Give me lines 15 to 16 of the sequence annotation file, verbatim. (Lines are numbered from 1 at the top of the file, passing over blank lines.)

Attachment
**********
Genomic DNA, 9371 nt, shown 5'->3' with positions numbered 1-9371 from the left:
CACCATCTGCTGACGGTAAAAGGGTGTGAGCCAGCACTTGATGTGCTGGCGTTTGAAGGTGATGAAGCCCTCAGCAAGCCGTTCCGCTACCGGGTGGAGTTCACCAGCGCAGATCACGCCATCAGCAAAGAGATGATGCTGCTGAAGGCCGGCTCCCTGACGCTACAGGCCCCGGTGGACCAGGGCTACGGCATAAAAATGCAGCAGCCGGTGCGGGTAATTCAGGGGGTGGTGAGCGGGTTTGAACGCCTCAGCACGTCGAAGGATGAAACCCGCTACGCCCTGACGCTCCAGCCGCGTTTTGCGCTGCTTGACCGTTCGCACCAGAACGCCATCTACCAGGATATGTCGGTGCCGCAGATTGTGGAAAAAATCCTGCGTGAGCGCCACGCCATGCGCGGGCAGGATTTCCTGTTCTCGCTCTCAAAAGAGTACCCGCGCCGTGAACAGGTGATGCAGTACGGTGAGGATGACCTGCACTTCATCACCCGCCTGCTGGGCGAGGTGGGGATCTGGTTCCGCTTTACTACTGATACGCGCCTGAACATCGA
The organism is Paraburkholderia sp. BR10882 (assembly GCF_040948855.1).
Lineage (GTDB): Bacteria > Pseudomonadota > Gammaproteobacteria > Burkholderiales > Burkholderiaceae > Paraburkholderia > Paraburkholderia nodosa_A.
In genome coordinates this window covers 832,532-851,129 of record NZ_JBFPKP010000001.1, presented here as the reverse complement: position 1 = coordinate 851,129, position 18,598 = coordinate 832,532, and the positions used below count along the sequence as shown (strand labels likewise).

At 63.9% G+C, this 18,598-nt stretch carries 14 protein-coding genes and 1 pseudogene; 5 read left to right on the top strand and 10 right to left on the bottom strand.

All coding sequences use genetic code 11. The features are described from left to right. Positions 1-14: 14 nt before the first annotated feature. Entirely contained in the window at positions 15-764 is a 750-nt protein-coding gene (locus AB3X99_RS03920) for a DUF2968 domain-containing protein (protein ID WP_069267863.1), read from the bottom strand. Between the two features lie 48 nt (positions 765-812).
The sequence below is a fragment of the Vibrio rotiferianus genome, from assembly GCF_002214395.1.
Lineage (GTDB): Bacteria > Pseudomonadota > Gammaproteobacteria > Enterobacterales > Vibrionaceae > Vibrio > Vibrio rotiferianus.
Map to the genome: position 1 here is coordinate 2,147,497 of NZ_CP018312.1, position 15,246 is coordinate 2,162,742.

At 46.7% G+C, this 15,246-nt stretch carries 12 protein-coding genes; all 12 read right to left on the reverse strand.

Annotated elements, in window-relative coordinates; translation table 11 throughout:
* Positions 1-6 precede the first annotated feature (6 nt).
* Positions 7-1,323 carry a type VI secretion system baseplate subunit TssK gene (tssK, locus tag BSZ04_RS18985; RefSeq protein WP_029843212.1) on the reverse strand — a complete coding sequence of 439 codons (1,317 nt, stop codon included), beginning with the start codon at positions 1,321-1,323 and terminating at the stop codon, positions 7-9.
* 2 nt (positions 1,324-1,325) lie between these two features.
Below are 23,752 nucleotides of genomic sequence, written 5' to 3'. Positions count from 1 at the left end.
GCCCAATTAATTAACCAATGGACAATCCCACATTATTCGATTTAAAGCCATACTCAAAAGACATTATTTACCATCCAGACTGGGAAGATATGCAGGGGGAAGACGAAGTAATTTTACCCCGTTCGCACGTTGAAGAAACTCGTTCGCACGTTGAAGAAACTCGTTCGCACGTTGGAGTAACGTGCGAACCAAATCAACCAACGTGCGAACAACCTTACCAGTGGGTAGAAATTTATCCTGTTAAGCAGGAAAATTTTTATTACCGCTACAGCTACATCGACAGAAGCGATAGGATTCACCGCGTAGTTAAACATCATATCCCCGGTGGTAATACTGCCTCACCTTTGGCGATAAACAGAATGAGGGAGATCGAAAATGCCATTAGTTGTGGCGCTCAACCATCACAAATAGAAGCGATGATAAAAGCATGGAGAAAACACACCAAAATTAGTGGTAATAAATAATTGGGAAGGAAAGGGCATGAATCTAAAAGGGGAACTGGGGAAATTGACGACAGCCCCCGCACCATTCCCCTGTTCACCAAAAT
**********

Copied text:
* 2 nt (positions 1,324-1,325) lie between these two features.
Below are 23,752 nucleotides of genomic sequence, written 5' to 3'. Positions count from 1 at the left end.